A Note on the Question of Migrants and Migration


By Laifungbam Debabrata Roy

In the context of the present heated ILPS campaign for an appropriate law, a sort of “legal barrier”, to control migrants entering Manipur, we need to consider some sobering thoughts. Migrants and migration has always been a human and social behavioural characteristic all over the world. Would we be here today if our ancestors did not migrate?

Just yesterday, on 25 August 2015, the United Nations Special Rapporteur on the human rights of migrants, François Crepeau, called on the European Union to establish a human rights-based, coherent and comprehensive migration policy* which makes mobility its central asset. `It is the only way in which the EU can reclaim its border, effectively combat smuggling and empower migrants,` he said.

Migration is here to stay. Building fences, using tear gas and other forms of violence against migrants and campaign supporters, detention, withholding access to basics such as shelter, food or water and using threatening language or hateful speech will not stop migrants from coming or trying to come.

Territorial sovereignty is about controlling the border, knowing who comes in and who leaves. It has never been about sealing the border to migration. Democratic borders are porous by nature. Providing migrants with legal and safe mobility solutions will ensure such a control. This message is not understood by those outside who have a stake in migration into Manipur, with the resultant hostility and resistance – such as we have seen in the nascent efforts by the so-called NEPO with a call for another “economic blockade” of Manipur from the Cachar District of Assam.

It is necessary to develop a strong public discourse on diversity and mobility as cornerstones for contemporary societies in Manipur. This seems to be sadly absent in present day Manipur! Opening up the regular labour markets through smart visas allowing people to come to look for work and incentivise them to return if they don`™t find the job in question would allow for a much better regulated and controlled official labour market. This requires that our government must pull up its socks, start acting and not put its foot into its mouth every time. It is our duty to clearly enunciate the reasons and methods being sought to be applied, so that the common person across our borders can also understand.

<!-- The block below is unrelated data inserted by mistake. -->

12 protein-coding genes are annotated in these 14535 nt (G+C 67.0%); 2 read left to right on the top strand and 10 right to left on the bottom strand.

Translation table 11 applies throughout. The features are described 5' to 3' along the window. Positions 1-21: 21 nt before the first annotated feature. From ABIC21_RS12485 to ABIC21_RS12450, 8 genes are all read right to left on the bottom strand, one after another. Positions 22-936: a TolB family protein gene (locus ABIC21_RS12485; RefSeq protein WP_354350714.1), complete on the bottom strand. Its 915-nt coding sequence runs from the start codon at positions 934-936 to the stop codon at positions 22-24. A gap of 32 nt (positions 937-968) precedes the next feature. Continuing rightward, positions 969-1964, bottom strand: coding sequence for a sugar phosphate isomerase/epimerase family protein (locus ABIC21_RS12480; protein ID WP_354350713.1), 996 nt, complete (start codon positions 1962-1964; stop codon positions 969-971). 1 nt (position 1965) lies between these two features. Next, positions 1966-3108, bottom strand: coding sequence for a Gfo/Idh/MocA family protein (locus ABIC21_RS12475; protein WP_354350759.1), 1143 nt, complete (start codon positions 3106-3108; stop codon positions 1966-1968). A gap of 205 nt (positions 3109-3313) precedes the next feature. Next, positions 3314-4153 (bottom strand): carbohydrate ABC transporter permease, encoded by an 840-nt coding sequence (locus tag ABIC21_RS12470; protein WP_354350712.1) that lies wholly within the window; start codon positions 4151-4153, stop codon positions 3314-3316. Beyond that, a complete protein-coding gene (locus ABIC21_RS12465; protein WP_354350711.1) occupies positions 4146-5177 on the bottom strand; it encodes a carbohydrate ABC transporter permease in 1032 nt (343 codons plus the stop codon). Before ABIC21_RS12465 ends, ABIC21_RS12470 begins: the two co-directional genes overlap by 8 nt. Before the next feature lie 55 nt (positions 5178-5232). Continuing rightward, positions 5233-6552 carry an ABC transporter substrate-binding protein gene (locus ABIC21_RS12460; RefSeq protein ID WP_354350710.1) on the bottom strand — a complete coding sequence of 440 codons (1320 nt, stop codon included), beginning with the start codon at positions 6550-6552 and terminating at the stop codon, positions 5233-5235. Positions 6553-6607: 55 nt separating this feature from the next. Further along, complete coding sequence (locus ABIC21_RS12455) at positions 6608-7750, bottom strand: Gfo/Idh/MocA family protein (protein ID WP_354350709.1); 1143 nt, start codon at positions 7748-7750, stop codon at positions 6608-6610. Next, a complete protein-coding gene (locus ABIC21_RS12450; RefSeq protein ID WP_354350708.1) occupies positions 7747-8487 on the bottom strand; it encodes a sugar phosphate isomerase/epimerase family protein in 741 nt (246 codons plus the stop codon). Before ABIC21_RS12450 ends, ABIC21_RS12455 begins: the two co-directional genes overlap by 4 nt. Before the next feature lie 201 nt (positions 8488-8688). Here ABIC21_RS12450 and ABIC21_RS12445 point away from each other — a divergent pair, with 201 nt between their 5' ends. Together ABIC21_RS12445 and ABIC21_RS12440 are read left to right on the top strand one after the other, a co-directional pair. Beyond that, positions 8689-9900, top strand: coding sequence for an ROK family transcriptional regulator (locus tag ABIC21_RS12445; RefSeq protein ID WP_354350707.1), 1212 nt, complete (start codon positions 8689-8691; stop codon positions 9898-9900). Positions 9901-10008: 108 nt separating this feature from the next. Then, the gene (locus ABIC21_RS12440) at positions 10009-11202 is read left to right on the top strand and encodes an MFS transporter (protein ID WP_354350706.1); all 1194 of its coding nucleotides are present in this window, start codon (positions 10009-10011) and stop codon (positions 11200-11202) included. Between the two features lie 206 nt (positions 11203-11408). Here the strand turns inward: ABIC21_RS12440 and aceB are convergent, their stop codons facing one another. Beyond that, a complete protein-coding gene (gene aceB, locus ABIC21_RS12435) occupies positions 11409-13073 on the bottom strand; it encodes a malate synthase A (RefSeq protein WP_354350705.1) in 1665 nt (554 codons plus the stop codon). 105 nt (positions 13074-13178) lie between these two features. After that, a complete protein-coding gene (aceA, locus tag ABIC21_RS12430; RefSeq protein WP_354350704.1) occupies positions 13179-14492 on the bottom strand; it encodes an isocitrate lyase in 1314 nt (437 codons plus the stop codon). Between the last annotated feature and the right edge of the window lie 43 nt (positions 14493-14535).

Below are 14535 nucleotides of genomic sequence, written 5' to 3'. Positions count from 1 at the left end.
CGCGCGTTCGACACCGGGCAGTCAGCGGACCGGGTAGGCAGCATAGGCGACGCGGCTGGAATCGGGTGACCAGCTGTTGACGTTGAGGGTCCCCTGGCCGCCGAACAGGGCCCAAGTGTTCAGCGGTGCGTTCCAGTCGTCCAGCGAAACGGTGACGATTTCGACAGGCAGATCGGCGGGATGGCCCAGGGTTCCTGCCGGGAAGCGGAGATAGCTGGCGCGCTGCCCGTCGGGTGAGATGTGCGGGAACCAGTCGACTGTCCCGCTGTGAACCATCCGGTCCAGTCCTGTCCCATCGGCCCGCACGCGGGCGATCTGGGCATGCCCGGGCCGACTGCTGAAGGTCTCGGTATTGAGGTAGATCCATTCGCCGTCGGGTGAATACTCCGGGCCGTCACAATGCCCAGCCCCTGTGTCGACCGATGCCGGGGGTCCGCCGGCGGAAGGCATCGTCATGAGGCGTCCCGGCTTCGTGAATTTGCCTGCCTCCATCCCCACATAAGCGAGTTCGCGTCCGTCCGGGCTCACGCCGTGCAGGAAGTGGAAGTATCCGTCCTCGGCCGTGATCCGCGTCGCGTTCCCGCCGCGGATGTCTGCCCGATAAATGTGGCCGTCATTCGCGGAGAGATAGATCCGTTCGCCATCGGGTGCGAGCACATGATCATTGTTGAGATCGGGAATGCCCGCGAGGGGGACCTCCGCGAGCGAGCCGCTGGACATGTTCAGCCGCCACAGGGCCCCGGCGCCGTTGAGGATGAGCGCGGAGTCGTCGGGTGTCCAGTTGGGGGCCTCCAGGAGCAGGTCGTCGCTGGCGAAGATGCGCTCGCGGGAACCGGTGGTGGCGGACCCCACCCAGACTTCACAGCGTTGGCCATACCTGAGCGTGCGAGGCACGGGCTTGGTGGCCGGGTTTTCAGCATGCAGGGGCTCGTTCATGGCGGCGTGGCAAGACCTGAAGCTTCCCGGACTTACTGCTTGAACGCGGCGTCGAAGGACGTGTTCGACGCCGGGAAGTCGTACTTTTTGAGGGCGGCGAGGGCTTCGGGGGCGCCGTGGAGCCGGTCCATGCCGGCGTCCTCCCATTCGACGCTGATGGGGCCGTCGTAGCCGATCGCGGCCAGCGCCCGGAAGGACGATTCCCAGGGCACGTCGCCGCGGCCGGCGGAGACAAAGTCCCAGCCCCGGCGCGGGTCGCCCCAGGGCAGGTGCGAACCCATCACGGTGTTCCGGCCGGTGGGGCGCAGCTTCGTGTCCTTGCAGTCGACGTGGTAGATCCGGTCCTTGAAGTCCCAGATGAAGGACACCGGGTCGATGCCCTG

There is need to exercise great caution that such measures as are being sought must be supported with sanctions against employers who exploit irregular migrants in underground labour markets (in agriculture, construction, care or hospitality). This would considerably reduce the pull factor they exercise on irregular migrants and further reduce the market for recruiters, smugglers and exploitative employers.

Safeguarding the mobility of migrants saves lives. We cannot turn a blind eye to the fact that in many areas of India today, there are deeply exploitative and abusive structures and practices that discriminate againts people. They are vulknerable to human rights violations, and we, in Manipur, should not be party to this trend or practice.

Our land is an integral part of a gateway between three great sub-regions of the world – South, South-East and Far East Asia. It has been so from ancient times. This has become even more relevant today with the coming of the Asian Highway and Trans-Asian Railway, both of which will transit Manipur. This is already an established fact. Yet, we hear repeated comments and calls to get ready for this great transition that is imminent.

Talking about `flows`, `foreigners`, `marauders`, and `swarms` is an unsubtle way of dismissing the legitimacy of the migrants`™ claim to human rights, by creating images linking them to toxic pollution or cultural disasters. We are talking about men, women, children and even babies, who have faced traumatic and extremely harrowing experiences. These are people just like us, and none of us have the moral high ground to say that we would never do the same if we were in their shoes.

The political and popular discourse in Manipur concerning the ILPS campaign has seen a race to the bottom in the anti-migrant sentiments and use of inappropriate language which is often linked to criminalising migrants. Migrants are human beings with rights. When we dehumanise others, we dehumanise ourselves.

Manipur`s leaders must show moral and political leadership in fighting much more vigorously racism, xenophobia and hate crime, in consolidating the common human rights culture that is now framing the evolution of all traditions, in strengthening the free movement of persons throughout the region while developing regulated mobility solutions at its external borders, and in celebrating the diversity of cultures and religions as enrichment for everyone, citizens and foreigners alike.

(#) The opinions expressed in this note are not of CORE but of the author`s.
(*) Check the Special Rapporteur`™s June 2015 report on the EU, `Banking on mobility over a generation`, (A/HRC/29/36): http://www.ohchr.org/EN/HRBodies/HRC/RegularSessions/Session29/Pages/ListReports.aspx


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